Road upgrades mask bigger issues

By: Frank Black*


OPINION: The federal government is kidding itself that putting money in to roads will equal zero deaths by 2050

Road upgrades mask bigger issues
Truck drivers: the "heroes of the pandemic".

 

We again face the grim reality of trucking being Australia’s deadliest industry, and we again see no response from the federal government.

According to new SafeWork statistics, 174 workers were killed while working in trucking between 2015 to 2019. In 2019 alone, we lost 58 transport workers, tragically killed while just trying to do their jobs. That’s more than one person killed every week.

These statistics are appalling, but not shocking. We know that our industry is riddled with problems that make our jobs more dangerous than they need to be. What’s alarming is that the government remains silent on these many workers killed and has no plan to prevent more needless deaths on the road.

Transport Minister Michael McCormack even suggested recently that road upgrades will put us on a path to zero fatalities by 2050. What a ridiculous statement. He is kidding himself if he thinks anyone in the transport industry will buy into that far-reaching notion. Very clearly, this media stunt is not aimed at those of us actually working in Australia’s deadliest industry. It is aimed to impress voter masses who are so distanced from trucking they may buy into the propaganda that his road upgrades will solve the high death tolls.

We’ve been asking for road upgrades for years. Funding for roads is very necessary and long overdue. But none of us are under any illusion that upgrades alone will fix the dangerous nature of our industry.

Even if roads were the only issue to be fixed, why make this funding dependent on a ‘use it or lose it’ basis? It is important to encourage states to act quickly to fix roads that, as we know, are well past retirement and in great need of maintenance. But the Transport Minister is dangling this carrot while whispering to voters: "Don’t worry; we probably won’t need to spend all this money."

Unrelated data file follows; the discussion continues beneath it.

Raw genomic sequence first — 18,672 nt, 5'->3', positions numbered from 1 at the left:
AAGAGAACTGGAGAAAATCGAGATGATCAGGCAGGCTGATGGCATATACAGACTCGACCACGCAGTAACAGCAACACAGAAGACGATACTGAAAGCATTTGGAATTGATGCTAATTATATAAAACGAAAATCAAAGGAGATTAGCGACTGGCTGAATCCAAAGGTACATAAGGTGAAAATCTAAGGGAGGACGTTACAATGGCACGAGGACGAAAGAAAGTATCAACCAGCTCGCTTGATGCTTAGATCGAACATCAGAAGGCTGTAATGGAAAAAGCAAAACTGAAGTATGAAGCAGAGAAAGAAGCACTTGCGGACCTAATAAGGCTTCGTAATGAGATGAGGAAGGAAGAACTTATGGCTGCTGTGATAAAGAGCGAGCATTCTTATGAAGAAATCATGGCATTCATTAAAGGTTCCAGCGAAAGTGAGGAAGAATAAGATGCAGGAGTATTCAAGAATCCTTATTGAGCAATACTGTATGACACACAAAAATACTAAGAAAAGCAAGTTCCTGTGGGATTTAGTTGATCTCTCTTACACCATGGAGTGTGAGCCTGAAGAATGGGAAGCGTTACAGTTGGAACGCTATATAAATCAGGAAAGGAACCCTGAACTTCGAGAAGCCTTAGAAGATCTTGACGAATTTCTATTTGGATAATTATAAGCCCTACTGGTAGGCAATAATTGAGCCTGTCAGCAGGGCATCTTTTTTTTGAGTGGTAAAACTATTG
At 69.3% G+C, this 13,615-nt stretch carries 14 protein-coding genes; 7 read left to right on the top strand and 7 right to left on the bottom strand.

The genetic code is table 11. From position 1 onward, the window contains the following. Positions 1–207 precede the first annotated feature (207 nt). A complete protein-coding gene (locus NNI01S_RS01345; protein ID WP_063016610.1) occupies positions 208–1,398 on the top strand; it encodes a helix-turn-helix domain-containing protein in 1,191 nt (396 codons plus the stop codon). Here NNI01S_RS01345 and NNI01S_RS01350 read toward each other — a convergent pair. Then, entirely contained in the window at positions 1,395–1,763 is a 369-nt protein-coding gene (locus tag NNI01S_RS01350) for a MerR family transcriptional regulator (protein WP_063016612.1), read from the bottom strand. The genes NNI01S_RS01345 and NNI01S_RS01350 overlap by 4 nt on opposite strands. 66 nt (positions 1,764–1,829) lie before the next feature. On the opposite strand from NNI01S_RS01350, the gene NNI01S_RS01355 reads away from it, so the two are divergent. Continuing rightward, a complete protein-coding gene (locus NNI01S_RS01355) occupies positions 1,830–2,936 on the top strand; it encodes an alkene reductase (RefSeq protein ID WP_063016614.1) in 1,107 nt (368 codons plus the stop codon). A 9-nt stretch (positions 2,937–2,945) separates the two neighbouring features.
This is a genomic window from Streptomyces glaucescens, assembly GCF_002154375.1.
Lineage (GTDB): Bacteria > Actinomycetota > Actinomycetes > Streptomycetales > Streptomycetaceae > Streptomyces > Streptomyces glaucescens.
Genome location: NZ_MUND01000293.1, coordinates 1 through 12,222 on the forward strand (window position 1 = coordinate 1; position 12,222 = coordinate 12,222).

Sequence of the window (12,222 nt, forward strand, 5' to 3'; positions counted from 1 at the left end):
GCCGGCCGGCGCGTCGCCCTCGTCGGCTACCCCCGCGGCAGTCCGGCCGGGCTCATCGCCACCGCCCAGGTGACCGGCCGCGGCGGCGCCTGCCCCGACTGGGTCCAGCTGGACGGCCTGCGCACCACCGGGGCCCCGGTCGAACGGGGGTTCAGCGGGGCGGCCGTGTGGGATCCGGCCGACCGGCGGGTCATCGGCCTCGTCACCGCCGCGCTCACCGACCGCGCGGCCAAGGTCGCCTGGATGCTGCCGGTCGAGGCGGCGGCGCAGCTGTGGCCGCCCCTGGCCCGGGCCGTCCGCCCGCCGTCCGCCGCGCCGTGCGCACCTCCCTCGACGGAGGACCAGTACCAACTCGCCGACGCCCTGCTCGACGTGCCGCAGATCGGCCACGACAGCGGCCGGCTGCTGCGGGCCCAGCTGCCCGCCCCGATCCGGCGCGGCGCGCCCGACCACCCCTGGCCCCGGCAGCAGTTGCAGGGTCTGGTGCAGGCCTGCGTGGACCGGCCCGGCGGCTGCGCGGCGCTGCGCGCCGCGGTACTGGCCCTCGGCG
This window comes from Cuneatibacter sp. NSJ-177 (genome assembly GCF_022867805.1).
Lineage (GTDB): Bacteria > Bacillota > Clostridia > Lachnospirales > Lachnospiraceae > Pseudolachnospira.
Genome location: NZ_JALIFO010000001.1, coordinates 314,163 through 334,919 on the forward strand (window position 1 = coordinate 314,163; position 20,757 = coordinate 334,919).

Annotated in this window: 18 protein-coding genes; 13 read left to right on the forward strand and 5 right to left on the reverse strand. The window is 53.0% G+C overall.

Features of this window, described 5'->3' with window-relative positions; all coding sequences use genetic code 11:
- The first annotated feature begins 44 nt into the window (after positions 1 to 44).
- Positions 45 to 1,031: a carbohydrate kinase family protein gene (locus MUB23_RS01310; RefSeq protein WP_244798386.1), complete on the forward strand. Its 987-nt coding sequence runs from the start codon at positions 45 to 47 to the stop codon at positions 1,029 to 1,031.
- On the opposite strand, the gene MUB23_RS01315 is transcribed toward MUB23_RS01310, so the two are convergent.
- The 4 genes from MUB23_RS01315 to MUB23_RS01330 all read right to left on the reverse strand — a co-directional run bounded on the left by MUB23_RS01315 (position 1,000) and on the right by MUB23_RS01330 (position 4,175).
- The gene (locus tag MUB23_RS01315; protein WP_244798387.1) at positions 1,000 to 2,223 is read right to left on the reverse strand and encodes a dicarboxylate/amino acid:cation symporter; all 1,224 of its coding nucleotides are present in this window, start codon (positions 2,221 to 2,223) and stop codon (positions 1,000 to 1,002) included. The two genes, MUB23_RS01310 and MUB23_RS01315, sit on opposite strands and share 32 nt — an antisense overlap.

Wouldn’t it be novel if the Transport Minister also addressed the pressures truck drivers face, including the low pay that forces us to work harder and faster for less?

Instead, we’re consistently met with the long arm of the law looking to make a buck.


TRUCK DRIVERS TREATED WITH DISDAIN


Just recently, more police blitzes saw many truckies cop fines for minor misdemeanours. One bloke told me he was fined for a logbook error from three months ago – during the height of lockdown. So much for the ‘heroes of the pandemic’.

Now is not the time to go revenue hunting from the bottom of the supply chain. The safety regulator has confirmed trucking to be the deadliest industry by far, with transport worker deaths accounting for a third of all workplace deaths. Rather than attacking truckies, looking for problems with our trucks and logbooks, how about consulting us on the dangers we face? No one understands better than us what it’s like in the cab of a truck.

Meanwhile, the clients at the top of the supply chain have raked in profits from the pandemic. For them, it has been dollar signs in their eyes. For us, it has been more pressure to keep shelves stocked while also comprehending ever changing border crossing rules and admin, regular COVID tests and trying to avoid self-isolating within the confines of our trucks.

The federal government needs to be reminded that that number – 174 – is not just a statistic. It is 174 fathers, uncles, sisters, friends and neighbours. It is 174 families left devastated.

As tragic as it is when a worker is killed in any industry, we fail to see the same concern shown to truck drivers as we do others, such as in construction. Just because the road is our office doesn’t make the deaths of truck drivers are any less distressing or any less painful for the families left behind.

 

*FRANK BLACK has been a long distance owner-driver for more than 30 years. He is the current owner-driver representative on the Australian Trucking Association Council.

 

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